Thursday, 02 July 2020

Lord Foster of Bath

Written by Lord Foster of Bath

At the beginning of June, the Prime Minister talked of a “vital, green recovery” as we emerge from the Covid pandemic. How quickly he seems to have forgotten. By the end of the month, in his “Build, Build, Build” speech, there was little evidence that greenness was at the heart of his plan.

Certainly, there was no mention of the pressing need for a major re-fit programme of energy efficiency measures in our buildings to cut carbon emissions, to reduce energy bills, to help those in fuel poverty and to create much needed jobs.

This absence is especially surprising given the Conservative Party’s manifesto at the last election which promised a £9.2 billion boost to energy efficiency through a national programme of home insulation. It was a welcome promise. Improving the energy efficiency of properties is vital if we are to achieve our target of net zero.

Indeed, the case for such a programme is overwhelming and there is wide-ranging industry support. But, given the history of failed promises in this area, those businesses and organisations who will be needed to deliver such a programme need more than rhetoric.

As Andrew Warren, Chairman of the British Energy Efficiency Federation, recently wrote, “On far too many occasions the energy efficiency industry has been made promises by Governments, only to see them withdrawn. This has resulted in the laying off of staff, the loss of inward investment and the closure of factories.” 

His view is widely shared. For example, last year (Feb 2019) the Committee on Climate Change published “UK housing: Fit for the future?”.

It assessed the preparedness of our housing stock for the challenges of climate change.

It concluded that the measures to reduce emissions from the UK’s 29 million homes – responsible for 17% of all carbon emissions - have stalled, energy use in homes had increased and adaptions of the housing stock to meet the impacts of changing climate are lagging far behind what is needed to keep us safe and comfortable.

Crucially it went on to say that there needed to be greater POLICY CERTAINTY since the absence of such certainty has led to skills gaps and lack of investment in construction, design and the development of new technologies needed for the major retrofit programme that is urgently needed.

More recently, within the last few weeks, more than 100 major businesses and organisations have written to the Government demanding certainty before they will consider investing and up-skilling in preparation for a major home energy insulation programme.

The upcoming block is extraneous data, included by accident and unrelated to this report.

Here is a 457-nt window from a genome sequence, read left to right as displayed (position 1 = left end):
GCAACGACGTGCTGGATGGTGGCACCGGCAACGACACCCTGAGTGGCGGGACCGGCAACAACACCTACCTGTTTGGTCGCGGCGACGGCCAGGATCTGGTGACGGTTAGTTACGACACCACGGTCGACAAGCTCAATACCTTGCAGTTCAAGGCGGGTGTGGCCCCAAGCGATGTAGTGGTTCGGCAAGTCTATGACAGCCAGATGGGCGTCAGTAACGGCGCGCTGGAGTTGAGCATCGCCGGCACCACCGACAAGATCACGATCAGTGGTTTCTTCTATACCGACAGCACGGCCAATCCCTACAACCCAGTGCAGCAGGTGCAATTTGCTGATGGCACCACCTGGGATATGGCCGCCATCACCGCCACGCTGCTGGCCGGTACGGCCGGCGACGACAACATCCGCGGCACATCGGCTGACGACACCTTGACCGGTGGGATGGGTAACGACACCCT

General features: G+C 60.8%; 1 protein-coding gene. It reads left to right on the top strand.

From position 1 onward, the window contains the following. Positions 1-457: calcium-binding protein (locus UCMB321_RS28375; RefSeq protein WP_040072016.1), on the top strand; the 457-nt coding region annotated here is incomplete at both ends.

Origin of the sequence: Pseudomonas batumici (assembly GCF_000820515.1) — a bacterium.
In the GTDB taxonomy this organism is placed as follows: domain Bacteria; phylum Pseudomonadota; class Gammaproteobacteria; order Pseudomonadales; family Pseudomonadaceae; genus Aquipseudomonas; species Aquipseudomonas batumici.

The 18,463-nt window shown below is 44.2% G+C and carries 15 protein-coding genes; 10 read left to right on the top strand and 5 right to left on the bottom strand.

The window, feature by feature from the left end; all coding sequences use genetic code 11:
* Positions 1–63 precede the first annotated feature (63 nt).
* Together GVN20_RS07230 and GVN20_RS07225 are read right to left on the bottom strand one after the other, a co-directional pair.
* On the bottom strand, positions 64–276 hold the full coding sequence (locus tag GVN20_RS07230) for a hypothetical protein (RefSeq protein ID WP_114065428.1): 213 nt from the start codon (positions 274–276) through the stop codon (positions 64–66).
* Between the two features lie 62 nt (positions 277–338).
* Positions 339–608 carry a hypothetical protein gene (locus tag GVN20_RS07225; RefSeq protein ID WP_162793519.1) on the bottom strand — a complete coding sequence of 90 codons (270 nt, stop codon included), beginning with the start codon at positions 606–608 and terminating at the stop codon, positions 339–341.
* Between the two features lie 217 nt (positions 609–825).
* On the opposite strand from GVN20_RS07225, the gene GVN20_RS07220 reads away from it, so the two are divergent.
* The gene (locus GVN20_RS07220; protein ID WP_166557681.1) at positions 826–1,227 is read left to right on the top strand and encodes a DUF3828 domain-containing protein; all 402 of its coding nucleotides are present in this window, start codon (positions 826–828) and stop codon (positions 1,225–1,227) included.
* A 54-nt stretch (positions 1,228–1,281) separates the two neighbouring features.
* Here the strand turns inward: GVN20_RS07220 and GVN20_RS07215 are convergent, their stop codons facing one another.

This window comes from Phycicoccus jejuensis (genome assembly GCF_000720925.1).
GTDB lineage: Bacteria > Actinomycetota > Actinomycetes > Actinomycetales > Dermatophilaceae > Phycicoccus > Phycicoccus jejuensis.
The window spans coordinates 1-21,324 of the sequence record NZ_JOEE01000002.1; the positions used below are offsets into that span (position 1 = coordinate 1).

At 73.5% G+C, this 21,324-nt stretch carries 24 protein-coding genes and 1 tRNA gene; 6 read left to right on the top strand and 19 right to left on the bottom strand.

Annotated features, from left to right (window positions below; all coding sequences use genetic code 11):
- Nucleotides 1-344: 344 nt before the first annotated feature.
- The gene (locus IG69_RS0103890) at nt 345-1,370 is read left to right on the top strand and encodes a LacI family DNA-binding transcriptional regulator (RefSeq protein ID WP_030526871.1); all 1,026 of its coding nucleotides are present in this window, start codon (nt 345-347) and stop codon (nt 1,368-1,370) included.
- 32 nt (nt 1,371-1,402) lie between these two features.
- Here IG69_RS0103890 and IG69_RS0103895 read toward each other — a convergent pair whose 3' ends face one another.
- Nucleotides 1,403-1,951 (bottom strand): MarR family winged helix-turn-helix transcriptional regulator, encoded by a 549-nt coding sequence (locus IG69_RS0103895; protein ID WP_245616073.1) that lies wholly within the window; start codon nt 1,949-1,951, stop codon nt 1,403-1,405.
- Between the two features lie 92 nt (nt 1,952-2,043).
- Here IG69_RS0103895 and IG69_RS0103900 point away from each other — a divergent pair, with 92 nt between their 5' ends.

My “Domestic Premises (Energy Performance) Bill”, introduced into the House of Lords earlier this year, seeks to provide a very simple means by which the much-needed certainty can be delivered.

It is based on the Government’s announcements of various ambitious targets; a target to improve the energy efficiency of the homes of the fuel poor (to Band C on an Energy Performance Certificate by 2030), a target to improve the energy efficiency of the rest of the housing stock (by 2035) and a target to improve the efficiency of heating systems. And, for some of this at least, significant sums of money have been earmarked. 

My Bill merely places a duty on the Secretary of State to achieve these targets (subject to sensible caveats).

Placing them in legislation and requiring annual reports on progress provides parliament with the means to ensure the delivery of Government pledges and makes it more difficult for future governments to backtrack.

It’s an approach like the Climate Change Act (2008) which sets an overall target in law for 2050, intermediate targets (through the five yearly carbon budgets) and a duty on Government to prepare proposals and policies for meeting them and to report on them.

And crucially my Bill provides the policy certainty that the industry so desperately seeks so that they can play their part in achieving the targets.

The Minister responsible, Kwasi Kwarteng MP, at least appears supportive. At a pre-lockdown Association of Sustainable Energy event he posed (see right) with a placard supporting the Bill. But, to date, the Government has ruled out allowing the Bill to progress.

If we are to truly have a green recovery, the Government must be persuaded to change their position. 

Lord Foster of Bath is a Liberal Democrat Peer in the House of Lords.